If you say “Gene Roddenberry”, the vast majority will immediately think “Star Trek”. A smaller fraction will remember “Andromeda”, not quite a failure given that it lasted several seasons though it failed to have a lasting cultural legacy. Yet both of these projects continue a number of trends seen in Gene Roddenberry’s repeated, failed post-apocalyptic series. Yes, there is more than one.

The Roddenberry Movie Series That Never Became a TV Series

“Genesis II” and “Planet Earth” feature a character of the name Dylan Hunt who awakens in the future, centuries after a nuclear war. If this sounds vaguely familiar, the same name Dylan Hunt was the central character of “Andromeda.” And both characters ended up hundreds of years in the future after a war ripped apart their world, though in the case of the “Andromeda”, it is an interstellar empire ripped to shreds. The “Andromeda” series features that character trying to recreate a pseudo-Federation from various warring factions. In “Genesis II” and “Planet Earth”, Dylan Hunt is trying to tie various warring factions together into a peaceful worldwide government. He’s aided by PAX, an organization whose members descend from scientists at NASA and other knowledge-elites.

I call these two movies the movie series that never became a TV show since the second movie can be seen as a sequel to the first. Together, they could have been two or more episodes of a television show. Gene Roddenberry clearly wanted it to become one, though it never did.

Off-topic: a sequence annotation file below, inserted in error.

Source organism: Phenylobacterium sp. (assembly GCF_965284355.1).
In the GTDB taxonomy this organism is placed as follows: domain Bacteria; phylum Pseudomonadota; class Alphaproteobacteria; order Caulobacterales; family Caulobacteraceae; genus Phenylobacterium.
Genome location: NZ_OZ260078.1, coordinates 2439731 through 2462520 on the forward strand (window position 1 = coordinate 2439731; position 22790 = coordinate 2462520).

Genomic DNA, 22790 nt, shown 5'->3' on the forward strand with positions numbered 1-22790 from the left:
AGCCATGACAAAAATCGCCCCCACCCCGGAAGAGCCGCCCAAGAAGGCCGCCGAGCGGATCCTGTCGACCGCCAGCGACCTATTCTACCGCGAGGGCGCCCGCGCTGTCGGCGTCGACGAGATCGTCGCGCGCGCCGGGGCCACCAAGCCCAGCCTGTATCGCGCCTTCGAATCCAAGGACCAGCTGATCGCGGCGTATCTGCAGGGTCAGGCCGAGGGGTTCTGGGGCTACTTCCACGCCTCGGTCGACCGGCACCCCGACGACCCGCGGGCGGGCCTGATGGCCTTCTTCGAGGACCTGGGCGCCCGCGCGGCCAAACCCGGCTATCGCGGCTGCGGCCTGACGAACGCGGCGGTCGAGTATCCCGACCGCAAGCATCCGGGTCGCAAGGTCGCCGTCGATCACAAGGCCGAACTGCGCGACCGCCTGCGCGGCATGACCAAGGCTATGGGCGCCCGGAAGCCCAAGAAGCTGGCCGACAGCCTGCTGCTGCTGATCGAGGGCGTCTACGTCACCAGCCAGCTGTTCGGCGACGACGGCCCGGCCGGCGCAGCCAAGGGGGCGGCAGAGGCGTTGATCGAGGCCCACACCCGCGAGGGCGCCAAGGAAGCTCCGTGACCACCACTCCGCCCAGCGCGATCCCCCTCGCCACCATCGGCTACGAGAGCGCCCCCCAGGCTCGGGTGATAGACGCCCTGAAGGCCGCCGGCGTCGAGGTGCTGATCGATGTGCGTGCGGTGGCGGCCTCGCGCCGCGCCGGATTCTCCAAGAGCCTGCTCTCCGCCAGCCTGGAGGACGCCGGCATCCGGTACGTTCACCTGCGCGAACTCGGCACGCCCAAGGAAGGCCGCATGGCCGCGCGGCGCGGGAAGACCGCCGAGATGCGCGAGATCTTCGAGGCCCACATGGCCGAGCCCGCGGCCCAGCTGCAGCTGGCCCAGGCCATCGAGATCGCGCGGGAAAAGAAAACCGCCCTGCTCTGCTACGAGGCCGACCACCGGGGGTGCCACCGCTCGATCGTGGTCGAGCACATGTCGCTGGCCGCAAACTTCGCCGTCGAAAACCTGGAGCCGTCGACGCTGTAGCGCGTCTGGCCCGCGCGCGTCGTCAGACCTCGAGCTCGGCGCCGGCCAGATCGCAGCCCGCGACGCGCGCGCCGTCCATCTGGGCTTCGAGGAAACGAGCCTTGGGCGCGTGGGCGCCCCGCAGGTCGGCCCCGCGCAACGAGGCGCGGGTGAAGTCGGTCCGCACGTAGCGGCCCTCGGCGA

These two movies most resemble “Star Trek”. The uniforms are similar. The high tech devices are similar. So, to, is the de facto desire to conquer the universe peacefully while maintaining cultural diversity, while significant demographic diversity is displayed at a time when this was revolutionary.

 

“Strange New World”

“Strange New World” is a variation on the theme of the other two post-apocalyptic movies by Gene Roddenberry. The main difference is that it is a trio of scientists from our time who wake up in the future instead of a single survivor. These three survivors are associated with PAX – it is their space station. They return to a ruined, savaged Earth 180 years later and have to fight their way back to their colleagues in suspended animation on Earth. There isn’t a Dylan Hunt here, though the Captain of the crew is the man who played Dylan Hunt in the movie “Planet Earth”. The planet wasn’t devastated by a nuclear holocaust. Instead, it was a series of asteroid strikes a la “Lucifer’s Hammer”.

This movie is stand-alone, unlike the first two, but it was his third and final attempt to create a post-apocalyptic TV series. Because it was so dark, it didn’t do well and was poorly regarded by those who liked the series. This probably explains why there wasn’t a fourth attempt to do the PAX series, though his “The Questor Tapes” movie was a separate potential post-apocalyptic series.

 

Did Gene Roddenberry Have Any Other Failed TV Pilots?

Gene Roddenberry’s fifth movie intended to launch a TV show wasn’t science fiction – it was fantasy/horror. In that regard, “Spectre” was very different from his other movie pilots. And yet it, too, failed.

At least “Star Trek” succeeded. That went where no man’s sci-fi epic went before, becoming one of the most successful science fiction universes in history.

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